The Jig is Up with the Saudis

While I’m sure it’s a lot more complicated, and perhaps others with more foreign policy/Middle East expertise than me can comment, I noted two related stories this morn, one in the NYT and one in WaPo that I think are big time indicators with big time negative repercussions for BushCo. In the NYT, we learn Saudi King Abdullah has publicly condemned the US occupation of Iraq in this story.

“In beloved Iraq, blood flows between brothers in the shadow of illegitimate foreign occupation and hateful sectarianism, threatening a civil war,” he (Abdullah) added.

Jim Hoagland’s column in WaPo says Abdullah cancelled a state dinner to be held in his honor at the White House in April. Find it here.

Abdullah’s bowing out of the April 17 event is, in fact, one more warning sign that the Bush administration’s downward spiral at home is undermining its ability to achieve its policy objectives abroad.

It looks to me like the Saudis are turning their back on Bush, Rice, Cheney and the US and, if I’m not mistaken, turning your back on someone is a total insult in Arab culture. This seems to be a really big development to me.

Oh yeah. Hoagland notes Bush BFF King Abdullah of Jordan also cancelled a state dinner visit slated for September. An emerging pattern it would seem.

Cernig at NewsHog has more. ~eds.

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Sun Tzu

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  • Thanks Sun Tzu! Nice catch. I do wonder if his words are just meant for the Arab summit.

    Saudi king calls for end to occupation of Iraq
    17:36 | 28/ 03/ 2007

    CAIRO, March 28 (RIA Novosti) – The king of Saudi Arabia, one of Washington’s few allies in the Middle East, joined the chorus of other Arab leaders Wednesday by calling for the withdrawal of U.S. combat troops from Iraq.

    The Arabic satellite television channel Al Jazeera quoted King Abdullah bin Abdul Aziz as calling the continued military presence in Iraq “illegal” – the strongest pronouncement to date from a Saudi leader on U.S. policies in the country.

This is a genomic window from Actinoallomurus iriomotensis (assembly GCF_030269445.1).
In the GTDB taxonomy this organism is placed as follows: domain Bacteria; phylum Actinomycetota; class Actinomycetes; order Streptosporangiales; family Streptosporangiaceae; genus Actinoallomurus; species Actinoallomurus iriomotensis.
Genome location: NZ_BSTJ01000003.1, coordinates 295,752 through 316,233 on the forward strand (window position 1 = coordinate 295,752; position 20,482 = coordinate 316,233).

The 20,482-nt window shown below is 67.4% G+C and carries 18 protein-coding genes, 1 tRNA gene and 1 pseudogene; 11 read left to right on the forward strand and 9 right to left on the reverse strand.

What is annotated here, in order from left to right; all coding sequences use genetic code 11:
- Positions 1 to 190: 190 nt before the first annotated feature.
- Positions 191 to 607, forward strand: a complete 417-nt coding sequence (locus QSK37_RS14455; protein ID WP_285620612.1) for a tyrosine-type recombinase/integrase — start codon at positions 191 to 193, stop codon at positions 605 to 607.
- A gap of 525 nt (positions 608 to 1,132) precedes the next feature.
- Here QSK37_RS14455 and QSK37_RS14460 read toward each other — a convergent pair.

Speaking at the opening of an Arab League summit in Riyadh, the Saudi monarch said brethren’s blood was still being shed in Iraq against the backdrop of an illegal foreign occupation, and urged other Arab nations to help stop the violence there.

    the editor formerly known as candy

  • Saudi gives ultimatum to Israel

    David Blair, Riyadh
    March 29, 2007
    Other related coverage

    * Israel alone in boycotting Palestinian unity government
    * New cabinet backs Palestinian resistance

    THE “lords of war” will decide Israel’s future if it rejects a blueprint for peace crafted by the Arab world, Saudi Arabia’s veteran foreign minister warns.

    As leaders began gathering in the Saudi capital, Riyadh, for a summit of the Arab League, Prince Saud al-Faisal said the Middle East risked perpetual conflict if the peace plan failed. Under this Saudi-drafted plan, every Arab country would formally recognise Israel in return for a withdrawal from all the land captured in the war of 1967.

    This would entail a Palestinian state embracing the West Bank and Gaza with East Jerusalem as its capital. Every Arab country will almost certainly endorse this blueprint when the Riyadh summit concludes tomorrow.

    Prince Saud said Israel should accept or reject this final offer. “What we have the power to do in the Arab world, we think we have done,” he said.

    “So now it is up to the other side because if you want peace, it is not enough for one side only to want it. Both sides must want it equally.”

    Speaking inside his whitewashed palace in Riyadh, Prince Saud delivered an unequivocal warning to Israel. “If Israel refuses, that means it doesn’t want peace and it places everything back into the hands of fate. They will be putting their future not in the hands of the peacemakers but in the hands of the lords of war,” he said.

    Prince Saud dismissed any further diplomatic overtures towards Israel.

    “It has never been proven that reaching out to Israel achieves anything,” he said. “Other Arab countries have recognised Israel and what has that achieved?

    “The largest Arab country, Egypt, recognised Israel and what was the result? Not one iota of change happened in the attitude of Israel towards peace.”

    US Secretary of State Condoleezza Rice received a humiliating snub from Israel on Tuesday when it refused her offer to act as negotiator between its Government and the Palestinian authorities.


    the editor formerly known as candy


    US ‘Surprised’ by Saudi Comments on American Role in Iraq
    By David Gollust
    State Department
    29 March 2007


    At a news briefing, State Department Spokesman Sean McCormack said there was no reason to believe that King Abdullah has been misquoted in the comments he made to the Arab League summit on Wednesday, and that the U.S. interest in an explanation is understandable.